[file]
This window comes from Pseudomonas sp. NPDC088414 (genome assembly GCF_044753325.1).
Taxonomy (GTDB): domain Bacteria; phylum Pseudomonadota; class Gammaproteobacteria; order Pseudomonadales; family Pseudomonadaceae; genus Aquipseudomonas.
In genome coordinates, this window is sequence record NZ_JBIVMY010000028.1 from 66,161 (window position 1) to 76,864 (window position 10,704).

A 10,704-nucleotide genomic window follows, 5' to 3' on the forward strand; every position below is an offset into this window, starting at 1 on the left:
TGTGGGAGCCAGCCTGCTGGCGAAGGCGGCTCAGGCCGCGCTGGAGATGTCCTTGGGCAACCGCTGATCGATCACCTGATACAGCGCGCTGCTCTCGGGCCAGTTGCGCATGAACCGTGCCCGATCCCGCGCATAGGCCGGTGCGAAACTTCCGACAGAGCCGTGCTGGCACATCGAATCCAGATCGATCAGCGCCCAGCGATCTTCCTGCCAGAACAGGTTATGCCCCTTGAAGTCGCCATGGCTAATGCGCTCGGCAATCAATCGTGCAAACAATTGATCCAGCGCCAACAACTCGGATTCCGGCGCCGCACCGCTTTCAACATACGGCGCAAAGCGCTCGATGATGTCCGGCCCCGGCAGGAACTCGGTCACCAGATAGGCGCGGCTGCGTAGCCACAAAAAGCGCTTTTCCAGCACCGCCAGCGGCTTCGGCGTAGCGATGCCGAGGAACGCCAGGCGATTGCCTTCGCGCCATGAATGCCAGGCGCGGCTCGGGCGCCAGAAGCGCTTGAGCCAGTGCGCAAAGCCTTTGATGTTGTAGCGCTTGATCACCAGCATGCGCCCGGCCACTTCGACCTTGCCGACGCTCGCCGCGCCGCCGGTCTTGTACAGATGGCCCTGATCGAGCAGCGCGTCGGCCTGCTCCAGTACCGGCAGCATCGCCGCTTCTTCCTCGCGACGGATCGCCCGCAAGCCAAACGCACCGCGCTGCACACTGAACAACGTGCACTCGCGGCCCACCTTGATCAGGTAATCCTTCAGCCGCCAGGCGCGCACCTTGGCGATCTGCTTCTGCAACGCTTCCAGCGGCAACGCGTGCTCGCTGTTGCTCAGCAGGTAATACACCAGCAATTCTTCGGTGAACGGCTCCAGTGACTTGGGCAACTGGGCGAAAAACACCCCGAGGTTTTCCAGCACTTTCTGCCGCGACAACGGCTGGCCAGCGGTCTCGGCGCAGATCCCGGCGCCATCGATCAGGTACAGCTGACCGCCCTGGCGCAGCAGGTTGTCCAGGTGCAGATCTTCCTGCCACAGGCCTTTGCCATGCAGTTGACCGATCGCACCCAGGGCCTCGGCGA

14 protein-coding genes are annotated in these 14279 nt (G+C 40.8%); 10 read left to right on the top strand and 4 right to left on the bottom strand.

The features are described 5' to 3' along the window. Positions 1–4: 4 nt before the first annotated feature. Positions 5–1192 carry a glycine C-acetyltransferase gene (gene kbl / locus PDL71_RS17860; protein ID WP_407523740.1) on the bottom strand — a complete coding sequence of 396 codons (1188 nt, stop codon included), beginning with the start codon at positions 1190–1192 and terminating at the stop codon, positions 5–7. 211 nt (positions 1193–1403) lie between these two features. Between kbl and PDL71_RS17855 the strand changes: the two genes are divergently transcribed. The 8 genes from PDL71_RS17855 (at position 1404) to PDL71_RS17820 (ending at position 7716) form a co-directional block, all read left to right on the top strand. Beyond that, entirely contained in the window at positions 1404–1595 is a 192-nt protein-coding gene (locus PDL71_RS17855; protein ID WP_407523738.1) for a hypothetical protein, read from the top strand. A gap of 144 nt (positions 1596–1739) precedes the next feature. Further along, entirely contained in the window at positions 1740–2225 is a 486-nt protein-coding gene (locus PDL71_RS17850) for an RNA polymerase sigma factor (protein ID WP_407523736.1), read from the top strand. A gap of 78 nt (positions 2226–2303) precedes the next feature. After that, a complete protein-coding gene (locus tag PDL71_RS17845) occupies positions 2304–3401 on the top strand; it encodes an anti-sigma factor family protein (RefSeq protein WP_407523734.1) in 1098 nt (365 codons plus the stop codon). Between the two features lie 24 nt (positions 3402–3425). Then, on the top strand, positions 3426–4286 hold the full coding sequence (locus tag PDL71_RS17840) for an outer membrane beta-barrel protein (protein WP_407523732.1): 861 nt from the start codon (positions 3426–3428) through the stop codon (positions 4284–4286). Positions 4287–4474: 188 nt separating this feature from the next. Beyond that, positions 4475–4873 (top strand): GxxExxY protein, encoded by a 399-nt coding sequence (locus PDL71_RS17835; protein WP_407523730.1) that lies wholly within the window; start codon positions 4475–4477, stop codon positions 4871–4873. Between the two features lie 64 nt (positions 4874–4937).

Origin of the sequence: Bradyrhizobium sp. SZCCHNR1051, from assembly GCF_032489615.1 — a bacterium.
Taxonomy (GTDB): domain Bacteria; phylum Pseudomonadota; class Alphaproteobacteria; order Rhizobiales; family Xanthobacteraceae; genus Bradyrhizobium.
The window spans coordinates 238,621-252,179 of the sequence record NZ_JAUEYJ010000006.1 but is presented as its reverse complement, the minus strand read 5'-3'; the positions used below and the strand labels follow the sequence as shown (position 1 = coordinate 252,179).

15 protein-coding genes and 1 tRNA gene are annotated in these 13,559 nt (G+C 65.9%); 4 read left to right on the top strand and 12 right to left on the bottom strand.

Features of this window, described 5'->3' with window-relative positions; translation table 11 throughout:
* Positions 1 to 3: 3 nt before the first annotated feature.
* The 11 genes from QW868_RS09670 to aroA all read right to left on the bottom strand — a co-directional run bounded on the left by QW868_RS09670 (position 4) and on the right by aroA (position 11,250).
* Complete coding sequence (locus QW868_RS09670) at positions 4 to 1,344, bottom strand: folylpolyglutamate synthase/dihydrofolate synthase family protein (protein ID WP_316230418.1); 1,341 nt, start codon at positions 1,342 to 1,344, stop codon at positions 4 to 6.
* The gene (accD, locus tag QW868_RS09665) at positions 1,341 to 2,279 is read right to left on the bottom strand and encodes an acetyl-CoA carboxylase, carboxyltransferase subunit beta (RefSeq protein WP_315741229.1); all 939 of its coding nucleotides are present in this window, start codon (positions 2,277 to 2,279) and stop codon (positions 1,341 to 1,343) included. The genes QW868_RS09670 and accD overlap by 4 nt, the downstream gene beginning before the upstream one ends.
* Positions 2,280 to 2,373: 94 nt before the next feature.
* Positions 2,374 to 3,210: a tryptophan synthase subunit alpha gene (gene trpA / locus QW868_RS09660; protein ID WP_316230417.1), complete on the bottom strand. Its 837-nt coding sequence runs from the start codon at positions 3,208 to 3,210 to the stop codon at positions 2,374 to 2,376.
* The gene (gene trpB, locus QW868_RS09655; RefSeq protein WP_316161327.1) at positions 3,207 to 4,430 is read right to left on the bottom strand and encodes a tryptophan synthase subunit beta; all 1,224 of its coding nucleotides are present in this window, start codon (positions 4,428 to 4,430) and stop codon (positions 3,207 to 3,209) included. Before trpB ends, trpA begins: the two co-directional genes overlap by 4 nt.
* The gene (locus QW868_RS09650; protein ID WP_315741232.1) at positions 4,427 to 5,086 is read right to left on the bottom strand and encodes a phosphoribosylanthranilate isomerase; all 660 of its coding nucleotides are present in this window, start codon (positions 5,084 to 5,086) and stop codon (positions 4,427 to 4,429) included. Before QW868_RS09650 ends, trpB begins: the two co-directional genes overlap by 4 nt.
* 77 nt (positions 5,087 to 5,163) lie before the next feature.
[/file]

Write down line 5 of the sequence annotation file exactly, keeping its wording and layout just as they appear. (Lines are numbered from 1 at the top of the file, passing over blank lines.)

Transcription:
TGTGGGAGCCAGCCTGCTGGCGAAGGCGGCTCAGGCCGCGCTGGAGATGTCCTTGGGCAACCGCTGATCGATCACCTGATACAGCGCGCTGCTCTCGGGCCAGTTGCGCATGAACCGTGCCCGATCCCGCGCATAGGCCGGTGCGAAACTTCCGACAGAGCCGTGCTGGCACATCGAATCCAGATCGATCAGCGCCCAGCGATCTTCCTGCCAGAACAGGTTATGCCCCTTGAAGTCGCCATGGCTAATGCGCTCGGCAATCAATCGTGCAAACAATTGATCCAGCGCCAACAACTCGGATTCCGGCGCCGCACCGCTTTCAACATACGGCGCAAAGCGCTCGATGATGTCCGGCCCCGGCAGGAACTCGGTCACCAGATAGGCGCGGCTGCGTAGCCACAAAAAGCGCTTTTCCAGCACCGCCAGCGGCTTCGGCGTAGCGATGCCGAGGAACGCCAGGCGATTGCCTTCGCGCCATGAATGCCAGGCGCGGCTCGGGCGCCAGAAGCGCTTGAGCCAGTGCGCAAAGCCTTTGATGTTGTAGCGCTTGATCACCAGCATGCGCCCGGCCACTTCGACCTTGCCGACGCTCGCCGCGCCGCCGGTCTTGTACAGATGGCCCTGATCGAGCAGCGCGTCGGCCTGCTCCAGTACCGGCAGCATCGCCGCTTCTTCCTCGCGACGGATCGCCCGCAAGCCAAACGCACCGCGCTGCACACTGAACAACGTGCACTCGCGGCCCACCTTGATCAGGTAATCCTTCAGCCGCCAGGCGCGCACCTTGGCGATCTGCTTCTGCAACGCTTCCAGCGGCAACGCGTGCTCGCTGTTGCTCAGCAGGTAATACACCAGCAATTCTTCGGTGAACGGCTCCAGTGACTTGGGCAACTGGGCGAAAAACACCCCGAGGTTTTCCAGCACTTTCTGCCGCGACAACGGCTGGCCAGCGGTCTCGGCGCAGATCCCGGCGCCATCGATCAGGTACAGCTGACCGCCCTGGCGCAGCAGGTTGTCCAGGTGCAGATCTTCCTGCCACAGGCCTTTGCCATGCAGTTGACCGATCGCACCCAGGGCCTCGGCGA